Competition for jobs is tougher than at any time in history. Though there was a time when a highly-qualified candidate could get by based on job history and education alone, those days are long gone. The American workforce is highly-educated, so your competition is likely to be as well-schooled and experienced as you are. That makes soft skills like leadership a critical part of any effort to showcase your value as an employee. Here are some tips for including leadership skills on your resume.
The most obvious challenge when including leadership skills in your resume is figuring out how to convey that skill. Sure, it’s easy to say that you have leadership qualities. Unfortunately, it’s much more difficult to prove. That’s why our advice focuses on specific things that you can include to demonstrate your leadership skills.
(We wrote a good post here on how to include skills on a resume)
There’s no sense in including leadership skills if you skip the most important attributes. We’ve compiled a list of some of the most relevant skills that employers are looking for. You should try to work each of these skills into your resume, to demonstrate your leadership acumen:
Few leaders or managers really understand how to delegate properly. When including leadership skills, this one should be prominently trumpeted, along with examples of how you’ve used delegation effectively.
Motivation is a big part of any leader’s mission. The ability to motivate a team is prized in many organizations, since it is vital for increased productivity and team mission effectiveness.
Good leaders can adapt to changing circumstances. While you’re including leadership skills in your resume, be sure to list this one too. Again, it is helpful to cite an example or two of times when you had to adapt your leadership style.
Companies expect leaders to be committed to their business goals. Don’t forget to include this vital trait.
Are you reliable? Responsible? Dependable in a pinch? Describe a time when you went above and beyond expectations to get the job done when no one else could.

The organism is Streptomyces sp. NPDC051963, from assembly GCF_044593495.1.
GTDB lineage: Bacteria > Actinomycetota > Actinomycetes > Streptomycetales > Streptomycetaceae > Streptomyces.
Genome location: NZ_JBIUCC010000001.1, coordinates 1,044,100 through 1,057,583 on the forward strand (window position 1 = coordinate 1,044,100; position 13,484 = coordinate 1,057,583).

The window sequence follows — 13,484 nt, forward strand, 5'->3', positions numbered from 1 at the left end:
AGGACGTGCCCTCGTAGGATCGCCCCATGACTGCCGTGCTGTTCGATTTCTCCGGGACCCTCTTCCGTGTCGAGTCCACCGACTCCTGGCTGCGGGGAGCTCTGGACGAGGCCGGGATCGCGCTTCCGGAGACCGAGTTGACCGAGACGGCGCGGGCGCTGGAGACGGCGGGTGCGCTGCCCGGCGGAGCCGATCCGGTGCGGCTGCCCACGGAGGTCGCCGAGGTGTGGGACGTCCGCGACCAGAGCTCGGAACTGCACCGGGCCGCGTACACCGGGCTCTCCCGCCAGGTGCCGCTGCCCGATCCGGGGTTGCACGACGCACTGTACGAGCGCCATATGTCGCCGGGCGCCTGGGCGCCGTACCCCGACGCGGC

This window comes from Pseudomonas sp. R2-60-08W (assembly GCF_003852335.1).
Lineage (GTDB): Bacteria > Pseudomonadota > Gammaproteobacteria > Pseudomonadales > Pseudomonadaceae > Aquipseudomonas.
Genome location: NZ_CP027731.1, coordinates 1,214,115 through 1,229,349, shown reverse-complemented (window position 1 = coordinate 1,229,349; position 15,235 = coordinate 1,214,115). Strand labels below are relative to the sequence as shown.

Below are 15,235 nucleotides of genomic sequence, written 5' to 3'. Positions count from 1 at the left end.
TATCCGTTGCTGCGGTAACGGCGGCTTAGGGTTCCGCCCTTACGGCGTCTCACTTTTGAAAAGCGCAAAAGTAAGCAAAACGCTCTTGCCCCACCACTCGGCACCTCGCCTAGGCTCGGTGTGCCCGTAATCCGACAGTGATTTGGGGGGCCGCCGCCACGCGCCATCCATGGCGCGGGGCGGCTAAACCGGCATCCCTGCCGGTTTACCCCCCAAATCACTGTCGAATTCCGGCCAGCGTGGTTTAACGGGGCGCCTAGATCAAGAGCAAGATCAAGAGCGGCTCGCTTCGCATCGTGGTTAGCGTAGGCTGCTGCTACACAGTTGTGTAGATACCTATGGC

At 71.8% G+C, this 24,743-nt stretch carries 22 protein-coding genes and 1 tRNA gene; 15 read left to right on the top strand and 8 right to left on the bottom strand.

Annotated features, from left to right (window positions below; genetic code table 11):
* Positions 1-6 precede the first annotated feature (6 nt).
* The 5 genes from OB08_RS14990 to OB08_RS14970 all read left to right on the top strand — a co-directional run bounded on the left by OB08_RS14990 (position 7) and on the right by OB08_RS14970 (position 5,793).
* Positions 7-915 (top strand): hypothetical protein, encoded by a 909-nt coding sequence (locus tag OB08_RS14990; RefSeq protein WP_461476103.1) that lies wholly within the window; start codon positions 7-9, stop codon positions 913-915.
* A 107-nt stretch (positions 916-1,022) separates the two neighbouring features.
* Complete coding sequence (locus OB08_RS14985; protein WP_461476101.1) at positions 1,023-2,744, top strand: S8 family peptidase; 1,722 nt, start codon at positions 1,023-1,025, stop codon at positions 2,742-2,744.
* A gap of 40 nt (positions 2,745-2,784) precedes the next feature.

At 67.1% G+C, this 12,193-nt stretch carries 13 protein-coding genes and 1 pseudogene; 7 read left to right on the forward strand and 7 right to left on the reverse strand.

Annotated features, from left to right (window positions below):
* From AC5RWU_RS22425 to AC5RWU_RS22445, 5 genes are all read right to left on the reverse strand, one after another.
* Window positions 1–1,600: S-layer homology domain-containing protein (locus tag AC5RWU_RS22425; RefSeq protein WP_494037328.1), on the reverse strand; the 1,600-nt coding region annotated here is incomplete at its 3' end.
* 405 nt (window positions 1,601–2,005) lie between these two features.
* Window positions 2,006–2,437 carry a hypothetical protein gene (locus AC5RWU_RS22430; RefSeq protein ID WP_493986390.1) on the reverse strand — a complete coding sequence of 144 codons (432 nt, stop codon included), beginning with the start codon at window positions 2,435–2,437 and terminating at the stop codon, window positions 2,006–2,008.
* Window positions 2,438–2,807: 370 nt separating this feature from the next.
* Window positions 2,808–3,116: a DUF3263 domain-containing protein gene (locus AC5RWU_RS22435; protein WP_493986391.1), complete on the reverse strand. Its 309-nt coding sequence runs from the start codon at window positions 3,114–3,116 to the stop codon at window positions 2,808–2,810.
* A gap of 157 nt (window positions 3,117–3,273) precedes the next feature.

Some risk-taking is a welcome addition to the business environment. Are you creative and willing to try solutions that may be new and relatively untested? Include that trait as well.
Are you an effective leader who empowers his team? That’s a prized ability in many firms since empowered employees can always achieve superior results. If you can elevate others on your team and get them to achieve more than they ever thought they could, then your empowering spirit may be just what prospective employers need.
Many job postings will include soft skills as requirements. If you examine those skills, you will notice that they often involve various leadership traits. Be sure to use that language and those terms In your resume.
Simply tailor your existing resume to include those terms. When you do, you will not only better convey those skills to the employer but will also more easily connect with their needs.
You know the old saying, “show – don’t tell.” Well, that’s true whenever you’re trying to convey your skill set to an employer. Include concrete examples of times where you have demonstrated those skills.
This helps the employer to better visualize your capabilities and demonstrates that you understand the skill set that the company needs. Of course, you should also include achievements that resulted from your use of those skills too.
When including leadership skills, it is vital to include quantifiable results in your resume. So, when you list your examples, be sure to include actual numerical results.
That adds depth to your example and demonstrates easily-understandable value to the hiring manager. These measurable results can include everything from increasing sales by “x” percent to reducing customer attrition by ____ amount. In other words, trumpet those accomplishments in a clear and convincing manner.
Word choice matters. Powerful verbs can strengthen your case and make a positive impact on any hiring manager who reads your resume.
To effectively capture that hiring manager’s attention, use verbs like engaged, motivated, launched, spearheaded, created, empowered, revitalized, reoriented, championed, and so on. These words all indicate leadership ability and present a dynamic picture of your impact in previous job roles.
The reality is that you shouldn’t expect to be taken seriously as a potential leader if you can’t convey your leadership skills to others. Including leadership skills in your resume is an important way to separate yourself from the pack, and land that interview. By following these tips, you can more effectively convey your leadership qualities and win that job of your dreams.